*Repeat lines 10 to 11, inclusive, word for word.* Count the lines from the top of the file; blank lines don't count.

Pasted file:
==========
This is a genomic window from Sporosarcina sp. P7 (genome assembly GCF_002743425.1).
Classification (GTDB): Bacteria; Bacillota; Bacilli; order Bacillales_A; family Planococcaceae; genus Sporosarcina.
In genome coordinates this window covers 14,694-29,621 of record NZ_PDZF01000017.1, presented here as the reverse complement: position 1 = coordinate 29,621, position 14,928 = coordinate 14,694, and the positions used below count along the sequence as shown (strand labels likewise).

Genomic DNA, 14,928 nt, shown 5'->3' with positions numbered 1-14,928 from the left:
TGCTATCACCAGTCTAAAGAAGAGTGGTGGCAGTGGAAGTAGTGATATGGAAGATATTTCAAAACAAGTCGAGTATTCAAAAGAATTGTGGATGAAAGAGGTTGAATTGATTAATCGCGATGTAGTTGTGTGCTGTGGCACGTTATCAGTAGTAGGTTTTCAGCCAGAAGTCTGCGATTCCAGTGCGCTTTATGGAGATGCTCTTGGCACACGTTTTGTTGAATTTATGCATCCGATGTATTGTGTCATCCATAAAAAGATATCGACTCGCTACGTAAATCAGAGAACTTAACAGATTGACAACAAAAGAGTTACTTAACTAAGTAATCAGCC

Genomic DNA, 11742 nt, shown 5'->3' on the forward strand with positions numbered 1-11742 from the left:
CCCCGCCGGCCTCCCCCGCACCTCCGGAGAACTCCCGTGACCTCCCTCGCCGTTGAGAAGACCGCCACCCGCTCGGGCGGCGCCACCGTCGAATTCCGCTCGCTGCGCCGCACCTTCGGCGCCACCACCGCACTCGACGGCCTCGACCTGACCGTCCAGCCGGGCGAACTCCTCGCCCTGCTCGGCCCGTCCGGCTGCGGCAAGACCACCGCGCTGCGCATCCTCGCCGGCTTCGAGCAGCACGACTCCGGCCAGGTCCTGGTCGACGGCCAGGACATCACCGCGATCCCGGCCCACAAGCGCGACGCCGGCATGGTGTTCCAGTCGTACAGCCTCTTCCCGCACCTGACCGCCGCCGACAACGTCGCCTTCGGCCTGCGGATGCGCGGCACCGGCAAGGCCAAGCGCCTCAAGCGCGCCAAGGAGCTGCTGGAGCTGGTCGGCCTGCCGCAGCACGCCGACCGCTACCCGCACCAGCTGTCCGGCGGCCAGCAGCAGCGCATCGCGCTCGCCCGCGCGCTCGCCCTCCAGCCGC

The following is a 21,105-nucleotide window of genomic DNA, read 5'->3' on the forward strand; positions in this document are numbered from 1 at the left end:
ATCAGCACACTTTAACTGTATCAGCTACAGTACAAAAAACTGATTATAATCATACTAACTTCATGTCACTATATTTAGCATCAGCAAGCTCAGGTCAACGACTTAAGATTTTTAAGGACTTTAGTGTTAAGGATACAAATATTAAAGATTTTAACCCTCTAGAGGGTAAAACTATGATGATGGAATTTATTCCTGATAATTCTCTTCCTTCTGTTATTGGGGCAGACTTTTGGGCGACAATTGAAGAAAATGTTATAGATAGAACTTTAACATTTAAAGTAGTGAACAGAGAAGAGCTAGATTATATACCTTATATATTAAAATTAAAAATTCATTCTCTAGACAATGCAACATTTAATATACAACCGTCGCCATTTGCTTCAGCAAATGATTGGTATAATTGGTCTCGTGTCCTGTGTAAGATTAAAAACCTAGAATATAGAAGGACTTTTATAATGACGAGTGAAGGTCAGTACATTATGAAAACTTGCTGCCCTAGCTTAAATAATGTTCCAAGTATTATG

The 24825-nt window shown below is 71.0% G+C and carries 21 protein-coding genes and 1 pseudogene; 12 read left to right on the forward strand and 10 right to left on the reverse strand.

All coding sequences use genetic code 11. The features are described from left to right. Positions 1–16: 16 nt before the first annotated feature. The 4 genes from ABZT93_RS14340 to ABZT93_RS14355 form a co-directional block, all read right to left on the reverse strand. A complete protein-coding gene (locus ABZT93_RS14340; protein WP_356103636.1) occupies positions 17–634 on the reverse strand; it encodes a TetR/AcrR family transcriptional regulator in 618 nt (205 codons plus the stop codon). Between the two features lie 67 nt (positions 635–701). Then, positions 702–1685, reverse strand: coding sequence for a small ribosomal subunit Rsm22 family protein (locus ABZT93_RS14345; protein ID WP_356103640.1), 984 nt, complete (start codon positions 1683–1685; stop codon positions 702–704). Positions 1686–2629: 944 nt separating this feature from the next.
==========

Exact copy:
The 24825-nt window shown below is 71.0% G+C and carries 21 protein-coding genes and 1 pseudogene; 12 read left to right on the forward strand and 10 right to left on the reverse strand.

All coding sequences use genetic code 11. The features are described from left to right. Positions 1–16: 16 nt before the first annotated feature. The 4 genes from ABZT93_RS14340 to ABZT93_RS14355 form a co-directional block, all read right to left on the reverse strand. A complete protein-coding gene (locus ABZT93_RS14340; protein WP_356103636.1) occupies positions 17–634 on the reverse strand; it encodes a TetR/AcrR family transcriptional regulator in 618 nt (205 codons plus the stop codon). Between the two features lie 67 nt (positions 635–701). Then, positions 702–1685, reverse strand: coding sequence for a small ribosomal subunit Rsm22 family protein (locus ABZT93_RS14345; protein ID WP_356103640.1), 984 nt, complete (start codon positions 1683–1685; stop codon positions 702–704). Positions 1686–2629: 944 nt separating this feature from the next.